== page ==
Asian graduate students as skilled labor force serving Empire: a postcolonial analysis of the model minority stereotype shaped and ingrained through transnational experiences

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dc.contributor.author Kim, Eun Hee
dc.date.accessioned 2018-04-09T20:06:57Z
dc.date.available 2018-04-09T20:06:57Z
dc.date.issued 2018-05-01 en_US
dc.identifier.uri http://hdl.handle.net/2097/38753
dc.description.abstract It has been 50 years since the notion of the model minority was first used to describe Asian Americans in the United States (Petersen, 1966). In the past decade, there has been substantial scholarly growth in the model minority research, and researchers have identified racism hidden behind the notion. However, previous research has mainly addressed the model minority stereotype in the regional context with similar research topics that produce similar findings, which requires a new research paradigm to be established. To meet this theoretical and contextual need, this study locates the model minority discourse in postcolonialism, especially in the context of Empire as global sovereign power with no concrete form, viewing the model minority stereotype as Empire’s controlling strategy that ethnicizes all Asians on the globe into its “global capitalist hierarchy” (Hardt & Negri, 2000). Empirically, this study examines how the model minority stereotype is shaped, developed, and ingrained in the transnational experience of Asian international graduate students who pursue careers in the United States after their degree completion as a bridge to their future. Findings from participants’ narratives show that they became aware of their Asianness through their transnational experience and gradually embraced the hardworking image of Asians through repeated environmental and interactional input of the image. Participants also expected higher economic and social status in their home countries as a result of their degrees and work experience obtained in the United States, with Orientalist values people in their home countries attach to their U.S.-earned credentials. Asian intellectuals educated in the West, represented by the United States, serve Empire’s capitalist maintenance and expansion as a transnational workforce while seeking their self-interest and transnational competitiveness. This raises an interdisciplinary and intersectional need to empower higher education to be critically aware of the current context of Empire and globalization. en_US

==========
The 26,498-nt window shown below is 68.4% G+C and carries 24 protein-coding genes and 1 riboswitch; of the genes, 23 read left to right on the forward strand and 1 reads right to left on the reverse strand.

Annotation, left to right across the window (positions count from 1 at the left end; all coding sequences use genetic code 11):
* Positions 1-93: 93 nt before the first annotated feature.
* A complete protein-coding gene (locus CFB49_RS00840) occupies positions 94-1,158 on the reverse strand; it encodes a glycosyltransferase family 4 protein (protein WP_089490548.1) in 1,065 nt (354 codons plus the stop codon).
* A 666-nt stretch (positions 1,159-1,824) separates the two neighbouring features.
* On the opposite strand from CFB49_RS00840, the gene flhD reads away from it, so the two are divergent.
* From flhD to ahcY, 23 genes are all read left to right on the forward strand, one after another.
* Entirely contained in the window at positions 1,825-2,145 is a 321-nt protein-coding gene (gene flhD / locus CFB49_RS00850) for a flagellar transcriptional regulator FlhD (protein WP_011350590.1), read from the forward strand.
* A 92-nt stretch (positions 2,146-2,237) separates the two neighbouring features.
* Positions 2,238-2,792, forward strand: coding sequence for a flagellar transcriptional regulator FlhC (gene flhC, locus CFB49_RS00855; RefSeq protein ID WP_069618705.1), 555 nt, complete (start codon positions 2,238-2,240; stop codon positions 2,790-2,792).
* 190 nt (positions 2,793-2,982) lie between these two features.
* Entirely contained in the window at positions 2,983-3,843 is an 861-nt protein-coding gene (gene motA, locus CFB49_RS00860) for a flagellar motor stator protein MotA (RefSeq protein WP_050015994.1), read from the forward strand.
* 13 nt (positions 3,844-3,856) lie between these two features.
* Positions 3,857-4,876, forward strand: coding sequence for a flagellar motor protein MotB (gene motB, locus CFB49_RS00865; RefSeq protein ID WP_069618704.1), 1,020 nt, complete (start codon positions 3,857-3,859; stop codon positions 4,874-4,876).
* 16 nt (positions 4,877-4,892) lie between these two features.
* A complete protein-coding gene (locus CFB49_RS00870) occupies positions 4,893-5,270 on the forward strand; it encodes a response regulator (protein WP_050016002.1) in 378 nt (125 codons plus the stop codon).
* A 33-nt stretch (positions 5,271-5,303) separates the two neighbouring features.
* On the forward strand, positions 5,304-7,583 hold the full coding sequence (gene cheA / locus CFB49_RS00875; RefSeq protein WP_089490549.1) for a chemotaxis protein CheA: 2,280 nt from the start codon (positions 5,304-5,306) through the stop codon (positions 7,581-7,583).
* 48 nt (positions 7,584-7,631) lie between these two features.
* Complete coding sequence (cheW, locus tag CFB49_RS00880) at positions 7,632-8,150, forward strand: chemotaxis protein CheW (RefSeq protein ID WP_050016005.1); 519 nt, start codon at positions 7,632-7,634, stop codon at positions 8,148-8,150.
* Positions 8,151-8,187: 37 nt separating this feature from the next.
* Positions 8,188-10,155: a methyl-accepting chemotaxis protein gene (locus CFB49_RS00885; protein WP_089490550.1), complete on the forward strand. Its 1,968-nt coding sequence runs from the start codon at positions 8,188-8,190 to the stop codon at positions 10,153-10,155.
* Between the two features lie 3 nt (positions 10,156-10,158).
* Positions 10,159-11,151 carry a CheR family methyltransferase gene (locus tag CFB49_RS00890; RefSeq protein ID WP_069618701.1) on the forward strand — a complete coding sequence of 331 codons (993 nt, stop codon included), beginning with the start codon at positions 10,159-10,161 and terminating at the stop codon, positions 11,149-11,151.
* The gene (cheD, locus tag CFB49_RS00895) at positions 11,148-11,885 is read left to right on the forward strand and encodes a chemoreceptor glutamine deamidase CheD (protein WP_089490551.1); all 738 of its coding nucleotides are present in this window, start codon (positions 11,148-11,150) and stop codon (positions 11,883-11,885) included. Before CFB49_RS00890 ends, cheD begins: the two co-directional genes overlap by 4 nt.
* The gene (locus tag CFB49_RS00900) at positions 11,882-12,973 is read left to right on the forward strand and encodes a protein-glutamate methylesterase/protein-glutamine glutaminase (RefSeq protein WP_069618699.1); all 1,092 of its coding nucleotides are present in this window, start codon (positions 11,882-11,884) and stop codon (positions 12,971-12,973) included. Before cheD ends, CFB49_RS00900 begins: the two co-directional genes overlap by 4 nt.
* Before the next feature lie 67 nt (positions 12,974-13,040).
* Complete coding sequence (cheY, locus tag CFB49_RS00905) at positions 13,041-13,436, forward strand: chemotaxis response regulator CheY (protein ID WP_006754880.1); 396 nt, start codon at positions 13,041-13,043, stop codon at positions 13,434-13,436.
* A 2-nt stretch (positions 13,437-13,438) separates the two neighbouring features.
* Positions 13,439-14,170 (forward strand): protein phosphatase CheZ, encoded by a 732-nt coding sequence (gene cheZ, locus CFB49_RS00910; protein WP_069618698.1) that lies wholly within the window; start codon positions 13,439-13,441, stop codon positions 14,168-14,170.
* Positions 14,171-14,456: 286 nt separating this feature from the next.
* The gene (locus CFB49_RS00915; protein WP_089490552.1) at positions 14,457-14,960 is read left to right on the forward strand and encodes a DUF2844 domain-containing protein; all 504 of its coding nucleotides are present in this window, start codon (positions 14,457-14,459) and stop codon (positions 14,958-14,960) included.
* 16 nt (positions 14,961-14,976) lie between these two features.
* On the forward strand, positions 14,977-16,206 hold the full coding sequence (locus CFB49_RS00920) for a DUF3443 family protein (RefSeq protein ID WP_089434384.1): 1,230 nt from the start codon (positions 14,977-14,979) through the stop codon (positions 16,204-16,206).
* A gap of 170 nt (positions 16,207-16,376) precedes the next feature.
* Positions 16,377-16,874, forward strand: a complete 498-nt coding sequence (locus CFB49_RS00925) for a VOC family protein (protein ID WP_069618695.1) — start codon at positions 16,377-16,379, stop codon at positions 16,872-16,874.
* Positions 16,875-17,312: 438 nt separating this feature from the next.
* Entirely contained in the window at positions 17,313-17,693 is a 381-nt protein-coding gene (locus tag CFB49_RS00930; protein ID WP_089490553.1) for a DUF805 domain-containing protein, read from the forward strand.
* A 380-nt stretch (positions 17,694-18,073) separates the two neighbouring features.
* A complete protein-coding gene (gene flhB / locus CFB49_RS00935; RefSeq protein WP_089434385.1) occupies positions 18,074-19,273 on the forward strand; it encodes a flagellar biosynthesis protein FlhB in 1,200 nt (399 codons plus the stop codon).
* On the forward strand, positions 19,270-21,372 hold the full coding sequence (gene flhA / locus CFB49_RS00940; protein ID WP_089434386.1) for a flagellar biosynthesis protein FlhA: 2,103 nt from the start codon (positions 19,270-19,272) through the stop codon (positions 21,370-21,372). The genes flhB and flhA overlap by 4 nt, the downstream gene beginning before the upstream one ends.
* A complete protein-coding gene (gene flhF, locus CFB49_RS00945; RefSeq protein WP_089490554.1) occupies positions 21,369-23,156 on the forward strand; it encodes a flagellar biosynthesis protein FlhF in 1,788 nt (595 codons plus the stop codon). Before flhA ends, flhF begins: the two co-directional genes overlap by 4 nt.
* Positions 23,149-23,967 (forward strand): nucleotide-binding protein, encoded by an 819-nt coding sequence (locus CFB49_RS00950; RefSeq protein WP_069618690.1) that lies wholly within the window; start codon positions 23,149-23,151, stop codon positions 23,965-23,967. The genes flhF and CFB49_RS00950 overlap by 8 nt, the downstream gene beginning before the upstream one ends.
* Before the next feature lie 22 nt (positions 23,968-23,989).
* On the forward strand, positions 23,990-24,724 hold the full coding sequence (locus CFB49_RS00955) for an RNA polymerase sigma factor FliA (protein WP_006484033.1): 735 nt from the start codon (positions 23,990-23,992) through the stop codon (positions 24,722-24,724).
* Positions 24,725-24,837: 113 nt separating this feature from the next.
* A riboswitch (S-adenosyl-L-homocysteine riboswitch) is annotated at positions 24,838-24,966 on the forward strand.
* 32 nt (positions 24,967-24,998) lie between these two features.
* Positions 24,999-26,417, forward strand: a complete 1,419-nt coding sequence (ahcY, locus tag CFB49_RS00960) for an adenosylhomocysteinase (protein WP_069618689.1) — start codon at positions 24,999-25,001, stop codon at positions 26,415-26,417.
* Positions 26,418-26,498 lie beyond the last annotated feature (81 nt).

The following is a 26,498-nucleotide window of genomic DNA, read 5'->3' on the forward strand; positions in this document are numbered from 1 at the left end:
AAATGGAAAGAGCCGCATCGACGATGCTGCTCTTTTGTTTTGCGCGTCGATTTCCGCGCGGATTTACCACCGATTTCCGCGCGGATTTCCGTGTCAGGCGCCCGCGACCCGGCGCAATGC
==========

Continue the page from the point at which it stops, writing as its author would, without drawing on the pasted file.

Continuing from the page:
dc.language.iso en_US en_US
dc.publisher Kansas State University en
dc.subject Model minority stereotype en_US
dc.subject Empire en_US
dc.subject Globalization en_US
dc.subject Postcolonialism en_US
dc.subject Asians en_US
dc.subject Asian Americans en_US
dc.title Asian graduate students as skilled labor force serving Empire: a postcolonial analysis of the model minority stereotype shaped and ingrained through transnational experiences en_US
dc.type Dissertation en_US
dc.description.degree Doctor of Philosophy en_US
dc.description.level Doctoral en_US
dc.description.department Curriculum and Instruction Programs en_US
dc.description.advisor Kay Ann Taylor en_US
dc.date.published 2018 en_US
dc.date.graduationmonth May en_US


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